A public defender’s first case concerns a fairly routine burglary until the prosecutor adds murder charges in this legal thriller.
Noah Shane nearly loses his new job as assistant public defender before it’s even begun. The flu-ridden lawyer misses his first two days, then braves the nausea to make it to the Public Defender’s office in Alameda County, California. His initial assignment is interviewing 23-year-old Pablo Ruiz, who’s in jail for allegedly swiping 300 pounds of butter from a dairy truck. The circumstances are unusual, but it’s a case Noah believes he can handle, especially if a plea bargain is on the table. But Noah is suddenly facing the district attorney’s chief trial deputy, Marco Salem, who amends the charges against Pablo to include murder in the first degree. The case now involves the bullet-riddled body of noted stockbroker Warren Van Zandt. Despite overwhelming evidence against Pablo, such as his fingerprints in Van Zandt’s condo, he denies even knowing the broker. Noah feels a more experienced lawyer should take the reins of a murder case, but his boss, Jim Stark, dismisses that suggestion. In fact, Stark demands that Noah take the prosecutor’s eventual plea offer. But Noah is determined to see things through even when he suspects his client isn’t telling him everything. Working closely with legal investigator Buzz Hoogasian, Noah starts unraveling the murder mystery. But certain individuals who want the case to go away resort to despicable tactics, from intimidation and threats to something decidedly more lethal.
Weinberg’s (A Grateful Nation, 2015) story, a prequel to his earlier novel featuring the public defender, is an all-round solid thriller. Well-established villains, for one, are an unquestionable menace, trying to force Noah into submission by targeting his friends. At the same time, Van Zandt’s killer is not immediately known, leading to unnerving instances of Noah’s pondering the notion that Pablo is indeed guilty. The protagonist is admirable but grounded—a diligent lawyer prone to making mistakes. These flubs actually earn him sympathy: He’s the new guy at work and, with no one to guide him, learning as he goes along. Weinberg perfectly captures Noah’s first days on the job: He wisely gets help from whomever he can, including Stark’s accommodating assistant, Bobbi Matthews, and constantly worries about proper court procedure. But the tale’s pre-eminent scenes involve Noah’s jailhouse visits; just getting to Pablo is a process rife with meticulous steps and reminiscent of the slow but assiduous murder trial. They moreover showcase the story’s effectively prolonged moments: Pablo “reached into the left breast pocket of his jumpsuit and removed a worn, creased paper. He unfolded carefully, probably for the hundredth time, and flattened it on the table.” Supporting characters shine, particularly Buzz and Kate Waverly, Noah’s law school friend. A recovering alcoholic, Buzz has one-sided conversations with the rubber duck hanging from his car’s rearview mirror. Meanwhile, Noah’s relationship with potential lover Kate is complicated by Stark. He takes a shine to her but not so much to Noah.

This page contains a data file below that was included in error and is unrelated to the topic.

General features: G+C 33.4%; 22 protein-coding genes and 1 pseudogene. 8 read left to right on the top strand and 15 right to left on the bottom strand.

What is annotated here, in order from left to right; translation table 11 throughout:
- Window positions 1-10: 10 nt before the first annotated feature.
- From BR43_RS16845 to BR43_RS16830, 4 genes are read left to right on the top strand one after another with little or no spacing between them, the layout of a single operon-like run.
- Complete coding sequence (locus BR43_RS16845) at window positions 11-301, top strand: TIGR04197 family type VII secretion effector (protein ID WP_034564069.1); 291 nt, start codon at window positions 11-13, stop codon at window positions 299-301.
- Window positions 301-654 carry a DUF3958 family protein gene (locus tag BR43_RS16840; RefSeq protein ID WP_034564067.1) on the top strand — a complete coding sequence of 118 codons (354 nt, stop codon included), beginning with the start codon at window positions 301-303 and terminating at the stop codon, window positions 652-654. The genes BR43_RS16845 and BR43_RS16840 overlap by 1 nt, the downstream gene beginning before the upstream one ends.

Consistently riveting—whether the protagonist contends with baddies or hones his skills in the courtroom.